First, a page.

ACCESS DENIED to FAMILIES at Mississagi Provincial Park
Click here “North Shore – Access to Public Lands” to view OntORA’s new map showing all of the restricted areas!
WOW, Did you know there are 45 forest management areas in Ontario???????
Check this map out, the North Shore Forest Management Area is most likely one of the areas where there are less restricted areas than any other forest management areas in Northern Ontario, yet look at all the coloured areas on this map that MNR have imposed restrictions to the taxpayers of Ontario. All the shaded or coloured areas on this map signify current restricted areas for the general public. If the restrictions are not yet imposed , you can be certain it will not be long before the MNR takes even more access away from you.
The Northshore directly affects the communities of Espanola, Massey, Webbwood, Spanish, Cutler, Elliot Lake, Blind River, Spragge, Iron Bridge and many other small communities.
On our Crown Land in this area alone , we currently have 11 Provincial Parks, over 100 Cultural Heritage Sites, 3 First Nation Reserves, 8 Crown Reserves and 12 Enhanced Management Areas. These sites were put in place to protect our natural heritage, the environment and our animals.
Most of us believe it is a good thing to have restricted areas for this purpose, what we do not believe in or support is MNR creating a two tier system and allowing “preferred customers only” access some of our most prestigious lands and lakes. In these protected areas or restricted areas the rules must be the same for everyone, no exceptions.
If the Ministry of Natural Resources “MNR”, would have complete transparency when it comes to issues of access, there would not be an issue , but our policy makers continue to close or restrict access to most people in Northern Ontario while allowing more and more Tourist Outfitters and their wealthy guests to have unrestricted access to remote areas.
This policy would make one believe that as a society we are regressing backward to a two tier government system. One for the wealthy and one for the taxpayer.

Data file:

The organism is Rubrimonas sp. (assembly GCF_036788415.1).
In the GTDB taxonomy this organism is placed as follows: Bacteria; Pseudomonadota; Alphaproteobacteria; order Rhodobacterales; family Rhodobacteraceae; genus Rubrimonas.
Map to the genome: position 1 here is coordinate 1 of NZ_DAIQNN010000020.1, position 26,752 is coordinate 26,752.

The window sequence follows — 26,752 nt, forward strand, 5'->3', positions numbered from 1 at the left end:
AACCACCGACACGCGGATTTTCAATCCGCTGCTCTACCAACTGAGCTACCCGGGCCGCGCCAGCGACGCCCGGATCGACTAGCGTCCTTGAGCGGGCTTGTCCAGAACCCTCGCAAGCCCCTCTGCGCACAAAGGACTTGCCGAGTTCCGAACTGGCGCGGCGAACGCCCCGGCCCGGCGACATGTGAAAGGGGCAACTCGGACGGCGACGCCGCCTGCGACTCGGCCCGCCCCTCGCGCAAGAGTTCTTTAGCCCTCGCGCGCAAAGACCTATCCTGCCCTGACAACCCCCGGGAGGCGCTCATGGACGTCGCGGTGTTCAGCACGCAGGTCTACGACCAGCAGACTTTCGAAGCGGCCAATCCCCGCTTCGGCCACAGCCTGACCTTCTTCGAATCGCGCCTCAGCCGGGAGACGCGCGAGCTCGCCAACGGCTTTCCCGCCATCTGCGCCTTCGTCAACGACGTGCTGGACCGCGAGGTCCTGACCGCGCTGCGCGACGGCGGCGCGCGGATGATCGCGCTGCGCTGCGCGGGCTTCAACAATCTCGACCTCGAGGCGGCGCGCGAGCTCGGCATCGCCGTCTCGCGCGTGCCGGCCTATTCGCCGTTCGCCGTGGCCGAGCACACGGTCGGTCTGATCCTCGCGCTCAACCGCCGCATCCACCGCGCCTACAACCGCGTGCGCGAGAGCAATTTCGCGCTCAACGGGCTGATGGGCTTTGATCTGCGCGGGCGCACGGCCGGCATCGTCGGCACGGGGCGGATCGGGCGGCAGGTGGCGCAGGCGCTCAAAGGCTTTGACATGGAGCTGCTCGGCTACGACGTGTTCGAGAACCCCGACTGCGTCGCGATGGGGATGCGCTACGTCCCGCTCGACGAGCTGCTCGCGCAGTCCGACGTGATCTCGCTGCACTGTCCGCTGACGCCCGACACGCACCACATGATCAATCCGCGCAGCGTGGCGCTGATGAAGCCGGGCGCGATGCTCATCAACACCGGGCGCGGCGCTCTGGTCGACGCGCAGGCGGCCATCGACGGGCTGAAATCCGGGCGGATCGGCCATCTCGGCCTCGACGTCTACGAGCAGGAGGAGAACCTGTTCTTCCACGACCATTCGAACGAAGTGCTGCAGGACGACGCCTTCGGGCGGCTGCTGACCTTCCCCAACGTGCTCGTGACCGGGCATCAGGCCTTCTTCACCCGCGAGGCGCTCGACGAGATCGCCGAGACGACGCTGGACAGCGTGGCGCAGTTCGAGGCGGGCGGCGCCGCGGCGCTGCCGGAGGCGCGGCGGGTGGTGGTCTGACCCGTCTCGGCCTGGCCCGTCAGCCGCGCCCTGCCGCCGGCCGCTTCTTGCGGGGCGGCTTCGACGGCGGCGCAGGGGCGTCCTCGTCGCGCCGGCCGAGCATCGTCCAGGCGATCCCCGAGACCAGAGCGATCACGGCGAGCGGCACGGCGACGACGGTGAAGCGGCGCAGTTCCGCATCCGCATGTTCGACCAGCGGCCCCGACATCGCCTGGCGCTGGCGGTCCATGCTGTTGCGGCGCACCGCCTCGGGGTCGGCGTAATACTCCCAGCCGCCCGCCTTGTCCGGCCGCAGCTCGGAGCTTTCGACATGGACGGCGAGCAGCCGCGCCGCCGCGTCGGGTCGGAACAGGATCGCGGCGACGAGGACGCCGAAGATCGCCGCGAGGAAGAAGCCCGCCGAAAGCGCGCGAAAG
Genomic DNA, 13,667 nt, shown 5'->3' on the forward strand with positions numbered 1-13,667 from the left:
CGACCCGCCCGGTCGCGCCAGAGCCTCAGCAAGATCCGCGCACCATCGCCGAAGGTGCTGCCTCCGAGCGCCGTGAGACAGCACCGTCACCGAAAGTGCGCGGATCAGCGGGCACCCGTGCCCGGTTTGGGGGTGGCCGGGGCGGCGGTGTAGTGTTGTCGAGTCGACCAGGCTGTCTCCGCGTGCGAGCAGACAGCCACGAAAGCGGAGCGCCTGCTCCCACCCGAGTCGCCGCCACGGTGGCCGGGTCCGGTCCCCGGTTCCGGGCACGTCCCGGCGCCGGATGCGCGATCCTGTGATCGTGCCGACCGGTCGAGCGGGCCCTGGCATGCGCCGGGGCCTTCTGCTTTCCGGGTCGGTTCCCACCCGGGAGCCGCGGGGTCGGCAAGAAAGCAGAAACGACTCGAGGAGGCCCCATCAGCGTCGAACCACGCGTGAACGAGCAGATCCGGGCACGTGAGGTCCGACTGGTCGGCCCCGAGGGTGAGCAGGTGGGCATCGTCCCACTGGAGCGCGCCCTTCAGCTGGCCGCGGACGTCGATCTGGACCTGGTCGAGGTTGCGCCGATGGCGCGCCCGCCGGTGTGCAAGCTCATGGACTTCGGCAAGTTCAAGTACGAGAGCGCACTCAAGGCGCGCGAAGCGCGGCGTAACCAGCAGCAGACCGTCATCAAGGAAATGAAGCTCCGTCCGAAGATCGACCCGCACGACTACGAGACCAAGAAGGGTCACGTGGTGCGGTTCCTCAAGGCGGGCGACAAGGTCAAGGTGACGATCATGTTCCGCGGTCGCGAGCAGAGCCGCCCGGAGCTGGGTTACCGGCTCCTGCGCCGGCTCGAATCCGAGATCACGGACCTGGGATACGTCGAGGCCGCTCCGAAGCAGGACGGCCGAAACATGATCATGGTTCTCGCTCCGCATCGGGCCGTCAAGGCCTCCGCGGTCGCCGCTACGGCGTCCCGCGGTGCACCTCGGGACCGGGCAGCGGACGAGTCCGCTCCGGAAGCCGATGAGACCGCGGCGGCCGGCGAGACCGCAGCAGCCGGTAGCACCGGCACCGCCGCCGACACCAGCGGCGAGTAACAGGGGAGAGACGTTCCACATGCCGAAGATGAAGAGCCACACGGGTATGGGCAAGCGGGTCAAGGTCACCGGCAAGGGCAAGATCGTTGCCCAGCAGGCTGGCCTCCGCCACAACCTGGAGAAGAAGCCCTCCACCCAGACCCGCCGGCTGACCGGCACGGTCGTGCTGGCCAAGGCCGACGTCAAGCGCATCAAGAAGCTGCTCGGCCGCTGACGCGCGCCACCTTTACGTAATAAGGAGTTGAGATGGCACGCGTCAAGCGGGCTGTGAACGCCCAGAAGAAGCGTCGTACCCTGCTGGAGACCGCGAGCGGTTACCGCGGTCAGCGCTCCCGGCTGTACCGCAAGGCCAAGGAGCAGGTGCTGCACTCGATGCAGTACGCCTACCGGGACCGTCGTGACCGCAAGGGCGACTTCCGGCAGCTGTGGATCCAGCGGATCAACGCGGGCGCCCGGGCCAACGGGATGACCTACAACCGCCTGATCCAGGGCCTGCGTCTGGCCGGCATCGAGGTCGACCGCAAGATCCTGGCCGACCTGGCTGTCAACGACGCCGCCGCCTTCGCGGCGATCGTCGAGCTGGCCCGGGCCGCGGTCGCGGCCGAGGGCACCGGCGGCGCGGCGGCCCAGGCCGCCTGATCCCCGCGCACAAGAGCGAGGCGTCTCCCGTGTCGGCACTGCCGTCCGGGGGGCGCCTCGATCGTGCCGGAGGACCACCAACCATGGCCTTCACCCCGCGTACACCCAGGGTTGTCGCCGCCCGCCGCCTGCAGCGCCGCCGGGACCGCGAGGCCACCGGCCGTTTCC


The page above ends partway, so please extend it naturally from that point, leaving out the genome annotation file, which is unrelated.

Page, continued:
Yet, when MNR errors in their decisions, and decide to restrict and protect more areas , only to find it is too costly to maintain, do they revert the area back to what it was? of course not, a good example would be Mississagi Provincial Park .
The MNR fact sheet states the park was about 4900 ha in 2000, and now is 8474 ha. Nice enlargement. However it is also one of the 11 Provincial Parks to take a hit in the fall of 2012 and cut out overnight camping entirely and reduce park staff to zero in order to save money.
On the website the sign now says; This park will not operate in the 2013 season. There will be no staff and the facilities will not be maintained. The park will remain a protected area and visitors can continue to enjoy the park ” free of charge ” for day use. The park will be gated and access will be on foot.
What does this mean:
This park is about 20 km from the center of the retirement community of Elliot Lake where the majority of the community are senior citizens.
- No access to young children who cannot walk long distances.
- Very restricted access for the disable or handicap
- Seniors will have a difficult time with the walk in only.
- Will wheelchairs be allowed?
- For those who have gone to Semiwhite Lake with your families, launched your small boat, and had a day outing, sorry access denied no longer allowed.
- This park does not allow you to pick firewood or kindling, guess your fire will have to be a propane stove that you can carry in on your back with everything else.
The park will remain a protected area ; from the people of Ontario
This is what MNR continues to do on forest roads they do not want the people of Ontario using or having access to. The park will be gated and access will be on foot. This area could prove to be a typical example of where the MNR only want to give motorized access to their preferred customers or guests.
This is why OntORA’s values and views on public access leads with:
Eliminate and remove all signs and gates restricting equal public access to the general public
### To view the map alone, click on the “Reference” tab on the top menu (top of web page), and then click on “Maps” ###